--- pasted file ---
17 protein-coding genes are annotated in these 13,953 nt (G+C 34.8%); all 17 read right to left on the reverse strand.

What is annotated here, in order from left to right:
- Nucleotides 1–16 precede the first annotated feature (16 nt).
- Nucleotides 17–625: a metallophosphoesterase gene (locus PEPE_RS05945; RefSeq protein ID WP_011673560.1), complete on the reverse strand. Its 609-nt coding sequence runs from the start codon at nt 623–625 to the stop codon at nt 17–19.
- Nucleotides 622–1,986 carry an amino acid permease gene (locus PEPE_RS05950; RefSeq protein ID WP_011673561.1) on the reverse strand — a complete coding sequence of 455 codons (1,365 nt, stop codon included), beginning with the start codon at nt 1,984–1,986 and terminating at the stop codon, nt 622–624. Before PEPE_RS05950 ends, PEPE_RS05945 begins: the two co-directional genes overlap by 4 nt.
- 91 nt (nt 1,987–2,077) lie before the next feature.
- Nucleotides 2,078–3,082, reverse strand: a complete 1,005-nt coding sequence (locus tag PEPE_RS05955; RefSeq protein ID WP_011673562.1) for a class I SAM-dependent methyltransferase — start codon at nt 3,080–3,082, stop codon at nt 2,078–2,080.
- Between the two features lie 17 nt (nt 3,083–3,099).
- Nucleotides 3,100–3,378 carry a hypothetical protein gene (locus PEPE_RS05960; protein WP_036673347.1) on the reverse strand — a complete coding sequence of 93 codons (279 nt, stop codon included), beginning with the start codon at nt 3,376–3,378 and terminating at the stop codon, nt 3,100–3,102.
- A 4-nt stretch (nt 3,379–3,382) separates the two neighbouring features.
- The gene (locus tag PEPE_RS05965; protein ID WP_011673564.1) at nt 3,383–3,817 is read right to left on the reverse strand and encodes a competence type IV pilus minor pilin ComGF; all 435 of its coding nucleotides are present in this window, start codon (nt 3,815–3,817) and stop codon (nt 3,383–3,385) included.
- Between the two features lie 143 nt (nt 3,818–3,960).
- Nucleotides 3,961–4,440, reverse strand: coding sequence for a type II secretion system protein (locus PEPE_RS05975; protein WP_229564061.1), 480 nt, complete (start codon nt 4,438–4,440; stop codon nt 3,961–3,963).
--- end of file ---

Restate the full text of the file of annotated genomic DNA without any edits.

17 protein-coding genes are annotated in these 13,953 nt (G+C 34.8%); all 17 read right to left on the reverse strand.

What is annotated here, in order from left to right:
- Nucleotides 1–16 precede the first annotated feature (16 nt).
- Nucleotides 17–625: a metallophosphoesterase gene (locus PEPE_RS05945; RefSeq protein ID WP_011673560.1), complete on the reverse strand. Its 609-nt coding sequence runs from the start codon at nt 623–625 to the stop codon at nt 17–19.
- Nucleotides 622–1,986 carry an amino acid permease gene (locus PEPE_RS05950; RefSeq protein ID WP_011673561.1) on the reverse strand — a complete coding sequence of 455 codons (1,365 nt, stop codon included), beginning with the start codon at nt 1,984–1,986 and terminating at the stop codon, nt 622–624. Before PEPE_RS05950 ends, PEPE_RS05945 begins: the two co-directional genes overlap by 4 nt.
- 91 nt (nt 1,987–2,077) lie before the next feature.
- Nucleotides 2,078–3,082, reverse strand: a complete 1,005-nt coding sequence (locus tag PEPE_RS05955; RefSeq protein ID WP_011673562.1) for a class I SAM-dependent methyltransferase — start codon at nt 3,080–3,082, stop codon at nt 2,078–2,080.
- Between the two features lie 17 nt (nt 3,083–3,099).
- Nucleotides 3,100–3,378 carry a hypothetical protein gene (locus PEPE_RS05960; protein WP_036673347.1) on the reverse strand — a complete coding sequence of 93 codons (279 nt, stop codon included), beginning with the start codon at nt 3,376–3,378 and terminating at the stop codon, nt 3,100–3,102.
- A 4-nt stretch (nt 3,379–3,382) separates the two neighbouring features.
- The gene (locus tag PEPE_RS05965; protein ID WP_011673564.1) at nt 3,383–3,817 is read right to left on the reverse strand and encodes a competence type IV pilus minor pilin ComGF; all 435 of its coding nucleotides are present in this window, start codon (nt 3,815–3,817) and stop codon (nt 3,383–3,385) included.
- Between the two features lie 143 nt (nt 3,818–3,960).
- Nucleotides 3,961–4,440, reverse strand: coding sequence for a type II secretion system protein (locus PEPE_RS05975; protein WP_229564061.1), 480 nt, complete (start codon nt 4,438–4,440; stop codon nt 3,961–3,963).